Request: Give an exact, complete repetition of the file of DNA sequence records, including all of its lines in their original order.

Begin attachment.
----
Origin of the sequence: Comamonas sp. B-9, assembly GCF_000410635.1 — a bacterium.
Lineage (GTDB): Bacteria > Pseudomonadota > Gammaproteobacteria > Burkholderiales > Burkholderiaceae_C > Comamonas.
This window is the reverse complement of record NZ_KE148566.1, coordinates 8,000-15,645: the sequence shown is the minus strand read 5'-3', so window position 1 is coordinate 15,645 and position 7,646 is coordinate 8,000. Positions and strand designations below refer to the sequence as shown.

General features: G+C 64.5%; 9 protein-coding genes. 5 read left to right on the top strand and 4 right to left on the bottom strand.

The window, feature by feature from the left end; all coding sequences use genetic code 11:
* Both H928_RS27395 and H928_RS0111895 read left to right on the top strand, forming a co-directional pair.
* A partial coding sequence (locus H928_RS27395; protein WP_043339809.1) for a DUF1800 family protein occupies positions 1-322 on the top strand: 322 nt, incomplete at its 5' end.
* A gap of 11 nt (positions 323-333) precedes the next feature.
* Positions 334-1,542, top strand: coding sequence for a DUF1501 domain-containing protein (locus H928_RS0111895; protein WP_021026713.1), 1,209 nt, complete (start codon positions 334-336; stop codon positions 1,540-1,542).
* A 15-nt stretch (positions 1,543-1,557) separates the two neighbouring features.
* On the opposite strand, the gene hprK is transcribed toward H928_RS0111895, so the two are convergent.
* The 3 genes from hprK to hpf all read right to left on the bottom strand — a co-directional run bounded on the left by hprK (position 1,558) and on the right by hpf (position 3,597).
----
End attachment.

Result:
Origin of the sequence: Comamonas sp. B-9, assembly GCF_000410635.1 — a bacterium.
Lineage (GTDB): Bacteria > Pseudomonadota > Gammaproteobacteria > Burkholderiales > Burkholderiaceae_C > Comamonas.
This window is the reverse complement of record NZ_KE148566.1, coordinates 8,000-15,645: the sequence shown is the minus strand read 5'-3', so window position 1 is coordinate 15,645 and position 7,646 is coordinate 8,000. Positions and strand designations below refer to the sequence as shown.

General features: G+C 64.5%; 9 protein-coding genes. 5 read left to right on the top strand and 4 right to left on the bottom strand.

The window, feature by feature from the left end; all coding sequences use genetic code 11:
* Both H928_RS27395 and H928_RS0111895 read left to right on the top strand, forming a co-directional pair.
* A partial coding sequence (locus H928_RS27395; protein WP_043339809.1) for a DUF1800 family protein occupies positions 1-322 on the top strand: 322 nt, incomplete at its 5' end.
* A gap of 11 nt (positions 323-333) precedes the next feature.
* Positions 334-1,542, top strand: coding sequence for a DUF1501 domain-containing protein (locus H928_RS0111895; protein WP_021026713.1), 1,209 nt, complete (start codon positions 334-336; stop codon positions 1,540-1,542).
* A 15-nt stretch (positions 1,543-1,557) separates the two neighbouring features.
* On the opposite strand, the gene hprK is transcribed toward H928_RS0111895, so the two are convergent.
* The 3 genes from hprK to hpf all read right to left on the bottom strand — a co-directional run bounded on the left by hprK (position 1,558) and on the right by hpf (position 3,597).